JL: I appreciate your candor and perception in the room that you were presenting to. I think part of it too is the sense of we’ve been there before. You said it, right? Some of these are not new ideas – we’ve seen this; it’s nothing new under the sun. Are there new things, new approaches, reframing of the problem, that give you optimism that this is different?

 

SJ: To be clear, I don’t think anyone has done this with the homeless population. I think the “we’ve done this part” is the hard time managing most high need populations. This is the highest cost, highest need group of patients, so that’s where the “good luck” piece comes from.

 

I think a couple of things are new. One is technology. We are exploring innovative uses of technology to stay close to patients. We started out the group with me launching the most vocal objections to this, that we’d give cell phones to many of our patients. Turns out, for most patients, cell phones just become currency. They get traded for other things, they get sold, or they get lost. But there is a small subset of patients where you want to give folks that kind of technology.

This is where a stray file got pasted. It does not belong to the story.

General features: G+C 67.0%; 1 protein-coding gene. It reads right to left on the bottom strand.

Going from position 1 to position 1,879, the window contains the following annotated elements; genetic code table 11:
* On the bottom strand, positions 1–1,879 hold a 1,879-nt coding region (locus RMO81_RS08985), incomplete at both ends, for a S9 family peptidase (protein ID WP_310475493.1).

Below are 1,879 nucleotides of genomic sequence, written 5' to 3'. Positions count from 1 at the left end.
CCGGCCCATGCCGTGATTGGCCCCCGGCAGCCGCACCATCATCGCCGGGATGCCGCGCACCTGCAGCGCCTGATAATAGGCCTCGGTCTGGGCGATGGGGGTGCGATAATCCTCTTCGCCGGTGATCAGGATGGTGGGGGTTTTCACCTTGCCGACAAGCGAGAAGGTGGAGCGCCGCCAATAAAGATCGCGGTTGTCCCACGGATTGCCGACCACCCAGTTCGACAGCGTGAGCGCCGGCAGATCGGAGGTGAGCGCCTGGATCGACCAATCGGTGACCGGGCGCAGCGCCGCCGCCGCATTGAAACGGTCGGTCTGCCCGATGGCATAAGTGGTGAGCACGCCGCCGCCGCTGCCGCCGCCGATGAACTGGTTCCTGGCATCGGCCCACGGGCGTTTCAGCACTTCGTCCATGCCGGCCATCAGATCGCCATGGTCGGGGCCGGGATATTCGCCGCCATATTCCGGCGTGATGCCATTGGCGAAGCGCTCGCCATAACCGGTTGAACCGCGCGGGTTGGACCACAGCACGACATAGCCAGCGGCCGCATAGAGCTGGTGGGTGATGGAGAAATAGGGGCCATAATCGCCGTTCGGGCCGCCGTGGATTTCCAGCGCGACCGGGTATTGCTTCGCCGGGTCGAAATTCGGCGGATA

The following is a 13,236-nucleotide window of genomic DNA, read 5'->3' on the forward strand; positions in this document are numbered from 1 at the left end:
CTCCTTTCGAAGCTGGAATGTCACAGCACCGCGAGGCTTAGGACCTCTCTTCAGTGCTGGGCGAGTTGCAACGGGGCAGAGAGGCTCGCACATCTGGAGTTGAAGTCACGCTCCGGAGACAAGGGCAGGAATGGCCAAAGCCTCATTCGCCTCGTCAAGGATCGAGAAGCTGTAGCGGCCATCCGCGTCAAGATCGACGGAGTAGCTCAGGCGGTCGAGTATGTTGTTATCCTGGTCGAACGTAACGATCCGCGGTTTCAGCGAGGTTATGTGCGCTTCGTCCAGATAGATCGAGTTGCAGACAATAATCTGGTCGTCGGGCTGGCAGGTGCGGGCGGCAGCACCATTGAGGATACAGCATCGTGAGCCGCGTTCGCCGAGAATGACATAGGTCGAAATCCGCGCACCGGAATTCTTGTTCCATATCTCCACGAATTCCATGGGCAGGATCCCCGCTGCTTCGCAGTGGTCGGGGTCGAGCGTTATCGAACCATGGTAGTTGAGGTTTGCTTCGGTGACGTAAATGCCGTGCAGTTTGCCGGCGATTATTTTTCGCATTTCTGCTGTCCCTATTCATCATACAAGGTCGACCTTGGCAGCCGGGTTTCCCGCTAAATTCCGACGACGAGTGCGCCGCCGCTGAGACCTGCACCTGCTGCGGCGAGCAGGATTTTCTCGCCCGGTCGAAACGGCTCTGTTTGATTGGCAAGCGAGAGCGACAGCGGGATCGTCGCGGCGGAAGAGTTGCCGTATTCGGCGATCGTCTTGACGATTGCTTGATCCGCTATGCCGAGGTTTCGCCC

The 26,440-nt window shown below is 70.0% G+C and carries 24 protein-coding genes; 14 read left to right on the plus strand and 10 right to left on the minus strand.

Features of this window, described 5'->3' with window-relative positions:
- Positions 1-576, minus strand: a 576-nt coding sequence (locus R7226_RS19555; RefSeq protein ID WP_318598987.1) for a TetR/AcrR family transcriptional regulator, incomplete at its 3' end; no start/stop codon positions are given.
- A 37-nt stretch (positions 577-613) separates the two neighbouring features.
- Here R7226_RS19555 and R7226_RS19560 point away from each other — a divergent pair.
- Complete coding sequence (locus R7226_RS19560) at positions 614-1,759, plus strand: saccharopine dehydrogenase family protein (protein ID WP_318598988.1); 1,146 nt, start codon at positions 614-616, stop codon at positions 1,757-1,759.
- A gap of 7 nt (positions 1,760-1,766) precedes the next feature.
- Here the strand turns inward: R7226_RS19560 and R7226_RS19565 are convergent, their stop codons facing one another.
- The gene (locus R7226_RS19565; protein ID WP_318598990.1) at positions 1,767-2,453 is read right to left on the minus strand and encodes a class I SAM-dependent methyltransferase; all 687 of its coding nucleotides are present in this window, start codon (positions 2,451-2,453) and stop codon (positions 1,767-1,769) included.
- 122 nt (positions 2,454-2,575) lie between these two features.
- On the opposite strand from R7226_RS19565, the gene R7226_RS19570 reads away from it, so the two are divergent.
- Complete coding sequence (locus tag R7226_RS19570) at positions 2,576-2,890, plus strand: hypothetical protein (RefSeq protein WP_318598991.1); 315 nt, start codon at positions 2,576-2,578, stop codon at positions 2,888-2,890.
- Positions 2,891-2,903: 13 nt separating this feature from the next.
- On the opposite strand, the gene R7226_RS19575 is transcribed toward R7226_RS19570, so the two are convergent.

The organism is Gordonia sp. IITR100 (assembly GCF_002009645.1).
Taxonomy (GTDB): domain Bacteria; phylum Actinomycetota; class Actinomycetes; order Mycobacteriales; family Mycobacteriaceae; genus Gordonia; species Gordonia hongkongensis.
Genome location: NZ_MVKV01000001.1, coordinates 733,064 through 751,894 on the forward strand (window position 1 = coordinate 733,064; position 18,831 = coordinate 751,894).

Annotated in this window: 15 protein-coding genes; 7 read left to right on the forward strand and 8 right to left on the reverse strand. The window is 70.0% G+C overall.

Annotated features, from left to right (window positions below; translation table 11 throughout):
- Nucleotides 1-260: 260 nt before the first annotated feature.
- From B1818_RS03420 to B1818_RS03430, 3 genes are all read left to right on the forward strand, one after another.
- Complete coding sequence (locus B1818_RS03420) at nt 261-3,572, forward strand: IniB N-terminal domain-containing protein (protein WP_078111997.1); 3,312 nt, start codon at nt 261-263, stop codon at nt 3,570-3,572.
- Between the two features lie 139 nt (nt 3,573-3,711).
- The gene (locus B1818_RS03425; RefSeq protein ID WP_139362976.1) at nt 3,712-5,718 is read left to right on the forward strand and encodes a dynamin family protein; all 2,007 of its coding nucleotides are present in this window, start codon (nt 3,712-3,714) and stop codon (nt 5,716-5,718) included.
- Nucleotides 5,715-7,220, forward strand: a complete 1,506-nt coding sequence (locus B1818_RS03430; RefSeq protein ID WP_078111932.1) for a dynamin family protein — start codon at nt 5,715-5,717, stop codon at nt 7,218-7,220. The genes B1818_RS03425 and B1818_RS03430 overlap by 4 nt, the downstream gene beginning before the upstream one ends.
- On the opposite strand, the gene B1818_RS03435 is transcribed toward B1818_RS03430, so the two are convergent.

There’s the opportunity to give folks remote patient monitoring tools. Is there a device or a tile that you can attach to them so that you can find them? I think that technology may enable us to keep track of patients in ways, provided they consent to it, that allow us to stay close to patients who are otherwise very difficult to find.

 

The third thing is this marriage of managed care plus street medicine, which has just never happened before. There’s been street medicine. But then there’s applying the principles of managed care to this population, intensive case management, care management, community health workers, focused pharmacy management, intensive behavioral health management; the kinds of things that historically have been given in pieces to this population, all being given together, might make a big difference. That’s what we’re betting on.